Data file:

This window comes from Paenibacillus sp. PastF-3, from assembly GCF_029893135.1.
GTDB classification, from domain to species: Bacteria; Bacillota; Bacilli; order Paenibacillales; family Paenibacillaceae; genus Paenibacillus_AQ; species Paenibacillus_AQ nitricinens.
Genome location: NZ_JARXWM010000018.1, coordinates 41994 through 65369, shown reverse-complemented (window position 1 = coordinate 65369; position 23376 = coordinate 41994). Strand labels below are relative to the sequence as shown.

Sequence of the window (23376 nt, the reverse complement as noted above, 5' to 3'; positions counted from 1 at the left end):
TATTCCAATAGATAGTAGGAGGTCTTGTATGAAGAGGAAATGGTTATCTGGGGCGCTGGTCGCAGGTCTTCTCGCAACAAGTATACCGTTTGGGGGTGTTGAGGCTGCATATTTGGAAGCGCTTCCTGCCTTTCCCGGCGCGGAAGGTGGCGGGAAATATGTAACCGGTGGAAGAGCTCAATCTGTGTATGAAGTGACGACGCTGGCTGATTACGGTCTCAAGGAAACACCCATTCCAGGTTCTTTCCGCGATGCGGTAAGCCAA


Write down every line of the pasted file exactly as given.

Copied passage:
This window comes from Paenibacillus sp. PastF-3, from assembly GCF_029893135.1.
GTDB classification, from domain to species: Bacteria; Bacillota; Bacilli; order Paenibacillales; family Paenibacillaceae; genus Paenibacillus_AQ; species Paenibacillus_AQ nitricinens.
Genome location: NZ_JARXWM010000018.1, coordinates 41994 through 65369, shown reverse-complemented (window position 1 = coordinate 65369; position 23376 = coordinate 41994). Strand labels below are relative to the sequence as shown.

Sequence of the window (23376 nt, the reverse complement as noted above, 5' to 3'; positions counted from 1 at the left end):
TATTCCAATAGATAGTAGGAGGTCTTGTATGAAGAGGAAATGGTTATCTGGGGCGCTGGTCGCAGGTCTTCTCGCAACAAGTATACCGTTTGGGGGTGTTGAGGCTGCATATTTGGAAGCGCTTCCTGCCTTTCCCGGCGCGGAAGGTGGCGGGAAATATGTAACCGGTGGAAGAGCTCAATCTGTGTATGAAGTGACGACGCTGGCTGATTACGGTCTCAAGGAAACACCCATTCCAGGTTCTTTCCGCGATGCGGTAAGCCAA